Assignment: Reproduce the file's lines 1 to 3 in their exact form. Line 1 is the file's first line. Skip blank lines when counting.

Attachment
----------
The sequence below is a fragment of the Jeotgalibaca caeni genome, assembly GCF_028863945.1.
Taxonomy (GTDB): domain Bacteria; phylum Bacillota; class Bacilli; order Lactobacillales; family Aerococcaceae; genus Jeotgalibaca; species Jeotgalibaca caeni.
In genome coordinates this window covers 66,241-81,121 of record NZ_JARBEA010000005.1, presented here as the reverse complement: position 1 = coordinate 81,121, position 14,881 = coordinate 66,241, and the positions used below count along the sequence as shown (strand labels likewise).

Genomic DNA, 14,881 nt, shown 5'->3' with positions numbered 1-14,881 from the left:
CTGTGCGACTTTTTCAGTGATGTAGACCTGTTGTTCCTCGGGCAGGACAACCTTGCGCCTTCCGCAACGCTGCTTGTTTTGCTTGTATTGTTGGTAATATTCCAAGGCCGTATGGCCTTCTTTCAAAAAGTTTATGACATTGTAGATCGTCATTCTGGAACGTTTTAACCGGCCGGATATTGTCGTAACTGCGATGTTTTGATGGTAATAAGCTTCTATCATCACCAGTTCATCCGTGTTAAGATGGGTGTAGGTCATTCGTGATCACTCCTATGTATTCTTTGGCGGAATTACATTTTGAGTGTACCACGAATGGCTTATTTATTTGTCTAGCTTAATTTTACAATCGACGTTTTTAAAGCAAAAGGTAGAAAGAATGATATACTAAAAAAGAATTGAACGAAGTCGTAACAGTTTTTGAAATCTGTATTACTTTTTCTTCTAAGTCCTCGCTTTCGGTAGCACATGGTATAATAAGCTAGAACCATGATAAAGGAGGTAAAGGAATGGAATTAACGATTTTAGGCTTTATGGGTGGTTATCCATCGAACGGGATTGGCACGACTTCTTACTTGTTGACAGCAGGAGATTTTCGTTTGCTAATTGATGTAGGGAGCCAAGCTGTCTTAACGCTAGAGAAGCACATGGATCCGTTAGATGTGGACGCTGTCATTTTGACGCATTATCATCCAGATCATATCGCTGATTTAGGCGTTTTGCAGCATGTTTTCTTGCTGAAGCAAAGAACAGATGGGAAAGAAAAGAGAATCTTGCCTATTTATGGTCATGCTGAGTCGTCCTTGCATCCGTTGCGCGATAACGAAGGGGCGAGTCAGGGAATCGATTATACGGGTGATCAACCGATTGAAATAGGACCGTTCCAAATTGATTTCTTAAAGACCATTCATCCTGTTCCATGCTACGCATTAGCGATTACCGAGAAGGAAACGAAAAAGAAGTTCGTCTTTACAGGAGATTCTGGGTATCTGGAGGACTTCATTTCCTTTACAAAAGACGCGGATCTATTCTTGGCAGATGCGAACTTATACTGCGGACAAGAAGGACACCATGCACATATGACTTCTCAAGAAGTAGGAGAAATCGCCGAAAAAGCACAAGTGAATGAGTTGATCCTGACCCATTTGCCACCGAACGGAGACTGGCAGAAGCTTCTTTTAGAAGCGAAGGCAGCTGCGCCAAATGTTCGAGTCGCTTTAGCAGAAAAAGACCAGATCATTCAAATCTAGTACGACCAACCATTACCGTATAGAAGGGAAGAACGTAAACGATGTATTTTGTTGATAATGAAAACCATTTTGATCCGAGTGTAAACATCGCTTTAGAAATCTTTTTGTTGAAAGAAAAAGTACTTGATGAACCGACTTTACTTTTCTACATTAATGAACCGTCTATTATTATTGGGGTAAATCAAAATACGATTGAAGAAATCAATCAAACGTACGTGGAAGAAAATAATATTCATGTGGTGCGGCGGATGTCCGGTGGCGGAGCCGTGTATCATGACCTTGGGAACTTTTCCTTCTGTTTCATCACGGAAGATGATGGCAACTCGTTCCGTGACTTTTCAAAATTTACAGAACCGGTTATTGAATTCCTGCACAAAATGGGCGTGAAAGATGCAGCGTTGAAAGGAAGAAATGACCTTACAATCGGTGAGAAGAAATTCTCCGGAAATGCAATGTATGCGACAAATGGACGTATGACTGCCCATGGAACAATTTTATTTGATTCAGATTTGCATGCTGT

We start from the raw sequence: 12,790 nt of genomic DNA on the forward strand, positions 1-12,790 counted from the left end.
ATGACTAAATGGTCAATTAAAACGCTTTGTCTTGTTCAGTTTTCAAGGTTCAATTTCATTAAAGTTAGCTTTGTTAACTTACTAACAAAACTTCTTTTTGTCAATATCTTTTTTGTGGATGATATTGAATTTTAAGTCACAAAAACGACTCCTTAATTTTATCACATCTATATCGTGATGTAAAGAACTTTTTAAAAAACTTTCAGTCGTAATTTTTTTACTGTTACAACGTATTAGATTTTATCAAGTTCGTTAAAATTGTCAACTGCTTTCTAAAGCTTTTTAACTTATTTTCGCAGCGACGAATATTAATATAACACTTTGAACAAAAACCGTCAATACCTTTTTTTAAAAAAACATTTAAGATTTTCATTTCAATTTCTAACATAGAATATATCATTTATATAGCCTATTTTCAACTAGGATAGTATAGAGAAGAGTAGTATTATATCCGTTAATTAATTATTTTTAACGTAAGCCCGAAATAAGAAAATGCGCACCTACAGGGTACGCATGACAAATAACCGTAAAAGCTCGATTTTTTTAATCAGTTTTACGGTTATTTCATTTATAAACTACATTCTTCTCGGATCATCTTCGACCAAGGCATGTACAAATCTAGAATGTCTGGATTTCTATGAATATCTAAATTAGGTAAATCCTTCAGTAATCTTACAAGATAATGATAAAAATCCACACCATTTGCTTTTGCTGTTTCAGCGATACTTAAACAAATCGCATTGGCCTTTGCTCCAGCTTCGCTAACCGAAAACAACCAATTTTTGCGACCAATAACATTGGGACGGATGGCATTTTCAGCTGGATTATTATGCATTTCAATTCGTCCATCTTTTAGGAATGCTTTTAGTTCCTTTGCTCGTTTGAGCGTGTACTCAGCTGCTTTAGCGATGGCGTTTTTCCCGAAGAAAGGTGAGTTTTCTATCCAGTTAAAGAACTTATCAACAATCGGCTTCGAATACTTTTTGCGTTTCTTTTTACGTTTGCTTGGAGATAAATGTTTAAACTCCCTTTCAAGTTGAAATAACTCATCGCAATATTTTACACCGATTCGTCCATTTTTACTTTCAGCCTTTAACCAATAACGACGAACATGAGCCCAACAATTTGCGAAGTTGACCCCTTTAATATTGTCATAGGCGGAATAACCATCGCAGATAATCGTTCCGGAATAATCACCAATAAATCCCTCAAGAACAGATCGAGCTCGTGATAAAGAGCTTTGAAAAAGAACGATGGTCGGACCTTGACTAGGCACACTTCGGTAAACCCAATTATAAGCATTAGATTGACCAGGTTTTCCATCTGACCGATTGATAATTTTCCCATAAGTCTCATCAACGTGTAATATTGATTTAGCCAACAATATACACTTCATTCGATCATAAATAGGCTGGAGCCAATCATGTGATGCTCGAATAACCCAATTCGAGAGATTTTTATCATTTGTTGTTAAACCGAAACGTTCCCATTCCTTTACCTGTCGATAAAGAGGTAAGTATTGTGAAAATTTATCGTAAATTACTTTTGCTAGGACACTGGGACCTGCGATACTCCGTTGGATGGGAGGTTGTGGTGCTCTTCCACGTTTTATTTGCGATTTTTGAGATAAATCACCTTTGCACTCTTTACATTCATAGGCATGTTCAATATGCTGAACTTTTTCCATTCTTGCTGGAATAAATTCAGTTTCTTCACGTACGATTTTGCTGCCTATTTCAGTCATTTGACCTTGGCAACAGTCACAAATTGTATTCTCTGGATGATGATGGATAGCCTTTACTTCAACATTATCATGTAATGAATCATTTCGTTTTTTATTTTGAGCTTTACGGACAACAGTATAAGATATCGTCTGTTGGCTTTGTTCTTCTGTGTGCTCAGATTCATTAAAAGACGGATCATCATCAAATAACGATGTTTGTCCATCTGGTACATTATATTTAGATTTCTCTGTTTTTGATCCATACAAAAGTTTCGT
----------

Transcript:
The sequence below is a fragment of the Jeotgalibaca caeni genome, assembly GCF_028863945.1.
Taxonomy (GTDB): domain Bacteria; phylum Bacillota; class Bacilli; order Lactobacillales; family Aerococcaceae; genus Jeotgalibaca; species Jeotgalibaca caeni.
In genome coordinates this window covers 66,241-81,121 of record NZ_JARBEA010000005.1, presented here as the reverse complement: position 1 = coordinate 81,121, position 14,881 = coordinate 66,241, and the positions used below count along the sequence as shown (strand labels likewise).